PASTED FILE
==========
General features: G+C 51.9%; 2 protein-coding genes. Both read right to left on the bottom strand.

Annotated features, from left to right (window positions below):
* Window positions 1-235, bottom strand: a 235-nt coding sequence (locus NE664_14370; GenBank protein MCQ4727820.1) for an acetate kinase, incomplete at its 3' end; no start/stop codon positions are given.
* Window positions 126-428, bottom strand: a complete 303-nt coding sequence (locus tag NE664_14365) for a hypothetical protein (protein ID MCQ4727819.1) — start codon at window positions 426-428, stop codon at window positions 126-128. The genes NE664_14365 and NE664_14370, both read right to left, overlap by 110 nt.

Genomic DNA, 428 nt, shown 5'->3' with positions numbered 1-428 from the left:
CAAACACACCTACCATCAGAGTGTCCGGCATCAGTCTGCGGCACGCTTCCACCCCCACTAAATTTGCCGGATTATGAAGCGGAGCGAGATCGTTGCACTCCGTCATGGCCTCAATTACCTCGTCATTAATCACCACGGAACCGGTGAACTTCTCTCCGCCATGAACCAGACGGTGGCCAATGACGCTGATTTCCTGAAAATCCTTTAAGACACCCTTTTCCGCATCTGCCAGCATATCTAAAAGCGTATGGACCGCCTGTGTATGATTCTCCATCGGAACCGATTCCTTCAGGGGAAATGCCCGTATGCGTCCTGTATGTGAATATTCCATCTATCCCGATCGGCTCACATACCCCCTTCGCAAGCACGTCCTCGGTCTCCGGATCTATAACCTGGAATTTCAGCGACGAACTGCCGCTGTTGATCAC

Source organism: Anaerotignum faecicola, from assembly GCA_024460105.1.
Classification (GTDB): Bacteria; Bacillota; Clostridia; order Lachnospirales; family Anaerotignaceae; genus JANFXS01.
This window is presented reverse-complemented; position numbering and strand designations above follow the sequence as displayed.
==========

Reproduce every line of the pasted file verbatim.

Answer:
General features: G+C 51.9%; 2 protein-coding genes. Both read right to left on the bottom strand.

Annotated features, from left to right (window positions below):
* Window positions 1-235, bottom strand: a 235-nt coding sequence (locus NE664_14370; GenBank protein MCQ4727820.1) for an acetate kinase, incomplete at its 3' end; no start/stop codon positions are given.
* Window positions 126-428, bottom strand: a complete 303-nt coding sequence (locus tag NE664_14365) for a hypothetical protein (protein ID MCQ4727819.1) — start codon at window positions 426-428, stop codon at window positions 126-128. The genes NE664_14365 and NE664_14370, both read right to left, overlap by 110 nt.

Genomic DNA, 428 nt, shown 5'->3' with positions numbered 1-428 from the left:
CAAACACACCTACCATCAGAGTGTCCGGCATCAGTCTGCGGCACGCTTCCACCCCCACTAAATTTGCCGGATTATGAAGCGGAGCGAGATCGTTGCACTCCGTCATGGCCTCAATTACCTCGTCATTAATCACCACGGAACCGGTGAACTTCTCTCCGCCATGAACCAGACGGTGGCCAATGACGCTGATTTCCTGAAAATCCTTTAAGACACCCTTTTCCGCATCTGCCAGCATATCTAAAAGCGTATGGACCGCCTGTGTATGATTCTCCATCGGAACCGATTCCTTCAGGGGAAATGCCCGTATGCGTCCTGTATGTGAATATTCCATCTATCCCGATCGGCTCACATACCCCCTTCGCAAGCACGTCCTCGGTCTCCGGATCTATAACCTGGAATTTCAGCGACGAACTGCCGCTGTTGATCAC

Source organism: Anaerotignum faecicola, from assembly GCA_024460105.1.
Classification (GTDB): Bacteria; Bacillota; Clostridia; order Lachnospirales; family Anaerotignaceae; genus JANFXS01.
This window is presented reverse-complemented; position numbering and strand designations above follow the sequence as displayed.